Citizens deserve liberty and security, not either/or

ReAnne Utemark

Last Monday was the fifth of November and the anniversary of the 1605 Gunpowder Plot. The Plot, which included conspirator Guy Fawkes, intended to blow up the English Parliament in protest of the Protestant grip on English politics. V in “‘V’ for Vendetta” reminded Evey to “remember, remember the fifth of November…”

This came to mind after an article from Yahoo! News surfaced with the headline, “Intel Official: Say Goodbye to Privacy.” After reading the article, one heard the faint sound of Benjamin Franklin whirring in his grave. According to the article, published Sunday, Nov. 11, Donald Kerr, the principal deputy director of national intelligence, said the United States should change its definition of privacy. He also said privacy could no longer mean anonymity.


An Associated Press article about the same event said young people have already “surrendered anonymity to social networking sites such as MySpace and Facebook, and to Internet commerce.”

I am not entirely sure what my being on Facebook has to do with the government infringing upon my privacy. My favorite movies and music are not exactly an indicator of my potential to be a terrorist threat. Facebook and MySpace should not be a gateway for the government to enter into other spheres of citizens’ lives.

So, the United States should give up a little liberty for a little security? This is not a new argument between the government and Americans who understand the spirit and philosophy behind the Constitution. Indeed, the Constitution was hotly debated because many colonists thought it would be too much government. After the colonists-turned-Americans fought a war against a government they considered tyrannical, they did not want to institute a government that would be equally intrusive. The debate about the power of the federal government has raged since the late 18th century and continues today. Obviously, the current administration has an overbearing concept of what the central government should do for its citizens.

While securing the country from threats is important, it should not be at the sacrifice of privacy and, ultimately, liberties. While my phone conversations consist of little more than what I am doing for dinner or how my mother is doing, it is still not for the government to obtain that information. Besides, it is boring and a waste of some poor FBI agent’s time. Doesn’t the government have better things to do? Those lead-laden Chinese toys are a bit of a problem, fuel prices are rising and the dollar is getting weaker. The argument is not about the government hearing about my dear old Auntie in Texas, but the slippery slope. If wiretapping becomes OK with the general population, it opens the doors for many other actions that one usually only finds in a George Orwell novel.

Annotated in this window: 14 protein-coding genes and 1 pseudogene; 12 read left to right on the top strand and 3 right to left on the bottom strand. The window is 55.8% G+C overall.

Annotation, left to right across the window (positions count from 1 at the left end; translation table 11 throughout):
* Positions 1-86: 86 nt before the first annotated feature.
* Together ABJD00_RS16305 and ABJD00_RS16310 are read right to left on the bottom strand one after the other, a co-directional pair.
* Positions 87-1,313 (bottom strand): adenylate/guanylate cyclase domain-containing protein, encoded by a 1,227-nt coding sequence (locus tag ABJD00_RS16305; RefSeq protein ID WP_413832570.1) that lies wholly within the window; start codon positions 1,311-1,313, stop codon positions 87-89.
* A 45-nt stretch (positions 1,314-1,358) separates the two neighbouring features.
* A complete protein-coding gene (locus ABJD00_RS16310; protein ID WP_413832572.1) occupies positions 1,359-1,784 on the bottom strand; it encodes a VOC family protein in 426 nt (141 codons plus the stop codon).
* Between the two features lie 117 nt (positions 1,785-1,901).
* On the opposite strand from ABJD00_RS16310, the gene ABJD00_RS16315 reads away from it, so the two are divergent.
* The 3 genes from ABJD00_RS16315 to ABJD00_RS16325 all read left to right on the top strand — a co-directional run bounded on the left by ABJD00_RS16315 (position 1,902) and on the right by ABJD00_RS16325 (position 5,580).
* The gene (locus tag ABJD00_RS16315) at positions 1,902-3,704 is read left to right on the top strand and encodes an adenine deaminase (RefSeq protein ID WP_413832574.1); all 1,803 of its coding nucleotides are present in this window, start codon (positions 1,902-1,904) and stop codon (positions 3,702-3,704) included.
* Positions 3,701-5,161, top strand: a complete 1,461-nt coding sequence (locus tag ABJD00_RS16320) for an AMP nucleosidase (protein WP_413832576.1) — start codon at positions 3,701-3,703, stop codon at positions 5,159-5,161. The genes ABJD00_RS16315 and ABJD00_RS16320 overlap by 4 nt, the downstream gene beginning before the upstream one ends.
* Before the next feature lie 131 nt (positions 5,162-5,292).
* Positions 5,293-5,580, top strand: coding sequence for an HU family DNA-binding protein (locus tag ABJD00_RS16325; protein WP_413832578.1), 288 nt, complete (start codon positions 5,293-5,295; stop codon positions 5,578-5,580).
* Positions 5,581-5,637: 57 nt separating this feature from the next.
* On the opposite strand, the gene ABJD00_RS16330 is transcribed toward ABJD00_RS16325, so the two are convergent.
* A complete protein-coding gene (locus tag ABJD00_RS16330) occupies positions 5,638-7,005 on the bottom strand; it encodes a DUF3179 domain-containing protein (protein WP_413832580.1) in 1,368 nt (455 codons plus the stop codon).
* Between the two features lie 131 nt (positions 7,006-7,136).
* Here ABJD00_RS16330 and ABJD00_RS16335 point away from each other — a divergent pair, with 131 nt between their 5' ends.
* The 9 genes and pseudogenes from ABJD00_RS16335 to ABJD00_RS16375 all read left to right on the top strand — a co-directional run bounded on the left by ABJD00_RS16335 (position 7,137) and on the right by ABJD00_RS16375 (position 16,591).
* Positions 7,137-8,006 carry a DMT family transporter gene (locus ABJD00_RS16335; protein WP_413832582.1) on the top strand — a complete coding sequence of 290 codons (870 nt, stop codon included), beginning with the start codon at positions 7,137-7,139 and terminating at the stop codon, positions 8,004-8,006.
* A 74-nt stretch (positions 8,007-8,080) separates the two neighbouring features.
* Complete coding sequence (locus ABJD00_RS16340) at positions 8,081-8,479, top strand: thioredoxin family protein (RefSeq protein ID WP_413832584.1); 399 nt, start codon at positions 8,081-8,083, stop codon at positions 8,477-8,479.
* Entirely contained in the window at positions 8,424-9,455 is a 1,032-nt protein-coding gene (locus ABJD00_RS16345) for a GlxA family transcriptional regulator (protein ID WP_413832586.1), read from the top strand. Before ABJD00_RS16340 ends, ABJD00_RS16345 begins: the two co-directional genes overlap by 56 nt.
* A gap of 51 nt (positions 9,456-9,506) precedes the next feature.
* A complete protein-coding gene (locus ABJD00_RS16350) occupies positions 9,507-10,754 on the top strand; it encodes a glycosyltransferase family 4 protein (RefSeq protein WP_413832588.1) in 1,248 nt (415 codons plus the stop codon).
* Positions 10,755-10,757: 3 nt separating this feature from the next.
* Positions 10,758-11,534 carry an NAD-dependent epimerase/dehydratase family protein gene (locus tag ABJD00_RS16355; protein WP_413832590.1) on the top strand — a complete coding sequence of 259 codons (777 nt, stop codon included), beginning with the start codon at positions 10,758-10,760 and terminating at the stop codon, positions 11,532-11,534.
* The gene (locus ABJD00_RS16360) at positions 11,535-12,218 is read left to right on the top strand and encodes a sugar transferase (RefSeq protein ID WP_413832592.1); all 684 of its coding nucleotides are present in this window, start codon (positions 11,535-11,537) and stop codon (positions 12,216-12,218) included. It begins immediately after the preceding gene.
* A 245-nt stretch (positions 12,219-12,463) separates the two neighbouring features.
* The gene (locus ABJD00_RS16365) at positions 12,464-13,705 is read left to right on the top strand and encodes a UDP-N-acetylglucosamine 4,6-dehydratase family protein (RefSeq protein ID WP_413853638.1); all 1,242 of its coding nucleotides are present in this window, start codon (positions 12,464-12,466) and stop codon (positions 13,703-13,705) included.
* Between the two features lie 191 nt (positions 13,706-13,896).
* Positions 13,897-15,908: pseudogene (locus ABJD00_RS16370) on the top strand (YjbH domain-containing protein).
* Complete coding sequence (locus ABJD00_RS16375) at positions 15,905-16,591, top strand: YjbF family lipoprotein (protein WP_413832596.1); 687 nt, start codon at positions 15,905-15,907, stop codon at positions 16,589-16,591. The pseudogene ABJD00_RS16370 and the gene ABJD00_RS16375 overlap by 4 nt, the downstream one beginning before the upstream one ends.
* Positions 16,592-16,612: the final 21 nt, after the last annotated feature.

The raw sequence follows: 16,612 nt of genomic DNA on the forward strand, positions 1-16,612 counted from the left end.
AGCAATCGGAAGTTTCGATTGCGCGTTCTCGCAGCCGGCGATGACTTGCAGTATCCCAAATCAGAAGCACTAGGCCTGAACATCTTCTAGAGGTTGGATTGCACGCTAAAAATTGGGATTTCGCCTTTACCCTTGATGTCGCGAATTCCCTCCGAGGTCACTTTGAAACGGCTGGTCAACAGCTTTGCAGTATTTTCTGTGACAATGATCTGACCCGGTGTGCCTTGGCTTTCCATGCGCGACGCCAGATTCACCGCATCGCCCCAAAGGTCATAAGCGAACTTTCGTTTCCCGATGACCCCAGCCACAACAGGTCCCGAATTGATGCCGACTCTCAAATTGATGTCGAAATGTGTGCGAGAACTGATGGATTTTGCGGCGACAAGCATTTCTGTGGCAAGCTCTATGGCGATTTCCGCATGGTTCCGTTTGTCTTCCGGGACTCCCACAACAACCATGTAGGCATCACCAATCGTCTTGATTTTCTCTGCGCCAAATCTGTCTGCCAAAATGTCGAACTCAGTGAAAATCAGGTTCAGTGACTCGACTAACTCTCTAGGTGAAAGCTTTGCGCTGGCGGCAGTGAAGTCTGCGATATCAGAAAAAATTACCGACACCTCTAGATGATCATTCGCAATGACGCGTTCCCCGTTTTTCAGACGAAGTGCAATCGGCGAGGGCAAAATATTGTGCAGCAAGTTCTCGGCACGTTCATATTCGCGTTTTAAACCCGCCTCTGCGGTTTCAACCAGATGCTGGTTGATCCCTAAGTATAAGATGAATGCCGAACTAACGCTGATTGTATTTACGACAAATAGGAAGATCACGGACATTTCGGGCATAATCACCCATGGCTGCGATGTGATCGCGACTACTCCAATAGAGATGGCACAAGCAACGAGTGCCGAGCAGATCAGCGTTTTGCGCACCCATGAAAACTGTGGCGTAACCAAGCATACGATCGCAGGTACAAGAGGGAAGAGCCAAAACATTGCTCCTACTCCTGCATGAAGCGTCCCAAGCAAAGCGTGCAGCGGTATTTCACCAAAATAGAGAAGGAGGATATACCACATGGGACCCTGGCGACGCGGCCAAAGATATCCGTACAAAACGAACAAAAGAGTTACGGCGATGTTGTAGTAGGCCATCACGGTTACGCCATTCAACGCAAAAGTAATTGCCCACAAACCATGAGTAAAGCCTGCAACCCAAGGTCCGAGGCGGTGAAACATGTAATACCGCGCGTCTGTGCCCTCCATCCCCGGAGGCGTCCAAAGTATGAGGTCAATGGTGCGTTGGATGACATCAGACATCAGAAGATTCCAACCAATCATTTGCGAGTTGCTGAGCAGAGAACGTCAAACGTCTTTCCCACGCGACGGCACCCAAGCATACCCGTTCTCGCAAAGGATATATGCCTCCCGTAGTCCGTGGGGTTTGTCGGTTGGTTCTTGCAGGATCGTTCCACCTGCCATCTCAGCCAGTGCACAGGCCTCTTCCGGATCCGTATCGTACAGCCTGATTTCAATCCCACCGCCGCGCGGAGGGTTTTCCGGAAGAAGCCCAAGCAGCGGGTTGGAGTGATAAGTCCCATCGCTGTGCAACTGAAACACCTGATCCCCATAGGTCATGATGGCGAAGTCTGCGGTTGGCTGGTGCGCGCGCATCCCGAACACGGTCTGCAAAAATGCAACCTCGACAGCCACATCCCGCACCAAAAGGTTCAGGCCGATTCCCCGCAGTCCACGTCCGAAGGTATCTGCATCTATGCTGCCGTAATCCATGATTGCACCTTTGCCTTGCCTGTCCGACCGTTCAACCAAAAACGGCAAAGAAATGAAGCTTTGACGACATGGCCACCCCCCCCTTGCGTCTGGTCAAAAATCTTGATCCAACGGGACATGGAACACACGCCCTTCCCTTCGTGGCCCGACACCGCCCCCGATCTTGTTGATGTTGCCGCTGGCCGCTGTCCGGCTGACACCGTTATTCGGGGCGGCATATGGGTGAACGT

The government should not require Americans to redefine their idea of privacy, freedom or liberty. It is not for the government to decide if it is being tyrannical, but the people.

Perhaps we are not quite ready for a revolution, but it is our duty to remain vigilant. The government answers to the people under it, not the other way around. As yesterday was Veterans Day, I would like to take the time to thank veterans for aiding in the protection of freedoms in threatening times. However, the path the country is currently on will minimize those accomplishments by diminishing the principles of the foundation of the United States.

Liberty and security are not mutually exclusive, but they can come into conflict with one another. It is important to maintain the balance. In fact, it is absolutely vital that despite the fear of citizens, they do not lose sight of their liberties, even in the comfort of security.